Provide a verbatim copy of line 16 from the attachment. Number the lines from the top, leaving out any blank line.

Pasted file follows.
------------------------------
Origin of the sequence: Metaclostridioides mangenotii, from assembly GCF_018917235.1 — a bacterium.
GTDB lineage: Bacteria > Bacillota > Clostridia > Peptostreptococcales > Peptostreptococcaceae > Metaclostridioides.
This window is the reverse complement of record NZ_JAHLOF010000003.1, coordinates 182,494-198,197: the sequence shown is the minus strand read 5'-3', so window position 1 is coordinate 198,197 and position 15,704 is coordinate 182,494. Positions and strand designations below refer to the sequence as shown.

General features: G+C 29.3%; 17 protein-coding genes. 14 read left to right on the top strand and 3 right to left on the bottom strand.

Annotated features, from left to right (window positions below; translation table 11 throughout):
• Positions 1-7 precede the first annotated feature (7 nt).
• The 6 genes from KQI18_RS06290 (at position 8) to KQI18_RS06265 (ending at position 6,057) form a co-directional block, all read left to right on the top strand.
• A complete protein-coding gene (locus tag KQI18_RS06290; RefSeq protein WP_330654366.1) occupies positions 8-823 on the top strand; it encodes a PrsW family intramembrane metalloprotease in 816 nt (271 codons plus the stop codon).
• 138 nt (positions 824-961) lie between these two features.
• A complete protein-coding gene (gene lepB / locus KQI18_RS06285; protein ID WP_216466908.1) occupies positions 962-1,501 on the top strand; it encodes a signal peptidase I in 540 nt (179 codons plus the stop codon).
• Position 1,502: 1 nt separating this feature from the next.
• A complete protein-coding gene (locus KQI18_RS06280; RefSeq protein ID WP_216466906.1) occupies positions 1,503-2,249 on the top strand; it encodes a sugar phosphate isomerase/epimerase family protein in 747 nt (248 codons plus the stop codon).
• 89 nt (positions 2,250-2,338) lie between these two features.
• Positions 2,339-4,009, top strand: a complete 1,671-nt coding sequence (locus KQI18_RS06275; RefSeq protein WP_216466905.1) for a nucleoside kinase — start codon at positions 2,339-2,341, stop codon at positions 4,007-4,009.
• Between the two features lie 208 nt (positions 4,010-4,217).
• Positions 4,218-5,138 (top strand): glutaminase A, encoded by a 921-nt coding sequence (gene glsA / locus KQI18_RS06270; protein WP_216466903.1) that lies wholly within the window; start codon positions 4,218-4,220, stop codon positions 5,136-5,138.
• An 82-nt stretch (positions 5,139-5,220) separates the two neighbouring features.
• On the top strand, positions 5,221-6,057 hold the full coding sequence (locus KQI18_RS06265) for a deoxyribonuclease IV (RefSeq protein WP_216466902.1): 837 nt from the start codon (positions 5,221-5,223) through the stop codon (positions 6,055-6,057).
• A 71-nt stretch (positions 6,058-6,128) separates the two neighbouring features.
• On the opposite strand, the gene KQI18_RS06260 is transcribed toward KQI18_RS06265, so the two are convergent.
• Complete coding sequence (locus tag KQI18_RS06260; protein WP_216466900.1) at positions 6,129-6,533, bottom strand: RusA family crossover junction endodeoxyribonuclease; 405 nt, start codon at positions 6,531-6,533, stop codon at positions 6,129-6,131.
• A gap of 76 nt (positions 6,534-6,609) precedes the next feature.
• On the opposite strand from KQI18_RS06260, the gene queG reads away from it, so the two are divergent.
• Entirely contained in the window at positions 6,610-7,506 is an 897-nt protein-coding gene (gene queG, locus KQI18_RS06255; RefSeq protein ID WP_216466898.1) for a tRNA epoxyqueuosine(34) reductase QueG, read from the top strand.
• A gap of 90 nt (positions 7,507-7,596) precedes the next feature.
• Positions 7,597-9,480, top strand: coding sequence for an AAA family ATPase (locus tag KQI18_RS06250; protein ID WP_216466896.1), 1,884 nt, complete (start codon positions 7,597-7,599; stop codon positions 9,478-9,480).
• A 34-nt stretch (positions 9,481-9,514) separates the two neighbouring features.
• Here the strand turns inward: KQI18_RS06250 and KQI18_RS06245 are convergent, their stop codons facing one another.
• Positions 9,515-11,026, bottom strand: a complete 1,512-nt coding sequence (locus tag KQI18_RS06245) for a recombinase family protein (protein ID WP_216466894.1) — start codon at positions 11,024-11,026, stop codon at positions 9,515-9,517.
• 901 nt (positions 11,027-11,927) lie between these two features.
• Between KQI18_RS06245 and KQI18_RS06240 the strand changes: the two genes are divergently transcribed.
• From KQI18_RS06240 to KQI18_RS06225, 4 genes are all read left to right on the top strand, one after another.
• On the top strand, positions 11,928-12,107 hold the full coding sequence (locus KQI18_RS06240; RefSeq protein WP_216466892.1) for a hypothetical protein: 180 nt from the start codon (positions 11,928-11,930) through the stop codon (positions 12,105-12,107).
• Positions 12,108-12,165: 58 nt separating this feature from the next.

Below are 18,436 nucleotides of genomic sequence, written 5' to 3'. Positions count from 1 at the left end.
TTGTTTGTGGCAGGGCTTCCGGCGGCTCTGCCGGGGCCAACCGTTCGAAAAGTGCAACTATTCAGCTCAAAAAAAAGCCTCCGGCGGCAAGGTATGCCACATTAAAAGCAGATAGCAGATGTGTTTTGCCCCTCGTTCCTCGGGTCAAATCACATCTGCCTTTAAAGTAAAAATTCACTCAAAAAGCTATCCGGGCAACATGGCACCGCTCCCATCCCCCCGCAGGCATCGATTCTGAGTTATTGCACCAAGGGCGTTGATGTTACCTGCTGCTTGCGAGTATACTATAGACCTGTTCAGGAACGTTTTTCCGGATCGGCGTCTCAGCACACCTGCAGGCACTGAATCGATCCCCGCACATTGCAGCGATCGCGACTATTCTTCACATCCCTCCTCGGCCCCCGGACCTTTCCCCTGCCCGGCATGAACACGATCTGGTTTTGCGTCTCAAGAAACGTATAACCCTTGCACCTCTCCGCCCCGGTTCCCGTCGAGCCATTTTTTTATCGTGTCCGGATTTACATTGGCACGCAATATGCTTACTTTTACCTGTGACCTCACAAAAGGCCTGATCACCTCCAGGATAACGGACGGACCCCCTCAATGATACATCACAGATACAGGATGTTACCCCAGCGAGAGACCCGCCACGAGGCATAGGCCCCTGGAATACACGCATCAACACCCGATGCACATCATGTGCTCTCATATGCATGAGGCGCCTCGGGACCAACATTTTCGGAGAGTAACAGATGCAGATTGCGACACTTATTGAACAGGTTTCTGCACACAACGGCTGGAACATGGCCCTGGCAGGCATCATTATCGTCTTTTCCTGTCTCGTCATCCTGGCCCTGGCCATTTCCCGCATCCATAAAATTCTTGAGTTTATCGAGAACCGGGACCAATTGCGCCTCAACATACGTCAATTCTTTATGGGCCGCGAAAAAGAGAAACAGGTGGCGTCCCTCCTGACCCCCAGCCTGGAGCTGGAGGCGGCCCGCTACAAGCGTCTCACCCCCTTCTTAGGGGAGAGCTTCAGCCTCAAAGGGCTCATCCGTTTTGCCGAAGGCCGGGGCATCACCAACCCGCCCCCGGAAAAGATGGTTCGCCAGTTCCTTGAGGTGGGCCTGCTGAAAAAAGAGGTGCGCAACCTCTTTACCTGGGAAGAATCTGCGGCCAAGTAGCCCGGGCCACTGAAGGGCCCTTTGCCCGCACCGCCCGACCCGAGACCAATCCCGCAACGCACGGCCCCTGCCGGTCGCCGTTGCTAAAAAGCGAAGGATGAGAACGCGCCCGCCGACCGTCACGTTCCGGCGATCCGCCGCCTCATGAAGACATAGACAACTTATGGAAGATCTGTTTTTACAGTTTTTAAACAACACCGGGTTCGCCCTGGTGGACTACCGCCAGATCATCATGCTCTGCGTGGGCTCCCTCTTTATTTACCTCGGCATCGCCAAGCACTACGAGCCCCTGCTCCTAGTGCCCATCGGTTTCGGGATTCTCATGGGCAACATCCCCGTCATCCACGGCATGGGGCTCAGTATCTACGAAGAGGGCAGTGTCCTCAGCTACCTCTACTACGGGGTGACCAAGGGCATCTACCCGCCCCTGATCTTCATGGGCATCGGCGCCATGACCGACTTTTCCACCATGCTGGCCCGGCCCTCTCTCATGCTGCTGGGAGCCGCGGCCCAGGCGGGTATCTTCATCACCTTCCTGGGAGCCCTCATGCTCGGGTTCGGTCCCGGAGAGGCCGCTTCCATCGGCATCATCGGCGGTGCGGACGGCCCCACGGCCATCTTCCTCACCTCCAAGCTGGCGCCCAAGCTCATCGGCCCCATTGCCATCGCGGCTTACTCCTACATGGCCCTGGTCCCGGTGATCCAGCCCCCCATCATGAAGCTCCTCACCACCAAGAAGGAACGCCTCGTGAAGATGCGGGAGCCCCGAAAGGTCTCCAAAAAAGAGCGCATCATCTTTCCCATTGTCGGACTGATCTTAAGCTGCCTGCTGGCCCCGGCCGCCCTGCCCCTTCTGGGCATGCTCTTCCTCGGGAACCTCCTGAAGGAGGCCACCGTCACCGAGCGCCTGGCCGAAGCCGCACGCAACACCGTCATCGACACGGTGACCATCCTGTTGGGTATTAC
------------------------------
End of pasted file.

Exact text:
• Positions 4,218-5,138 (top strand): glutaminase A, encoded by a 921-nt coding sequence (gene glsA / locus KQI18_RS06270; protein WP_216466903.1) that lies wholly within the window; start codon positions 4,218-4,220, stop codon positions 5,136-5,138.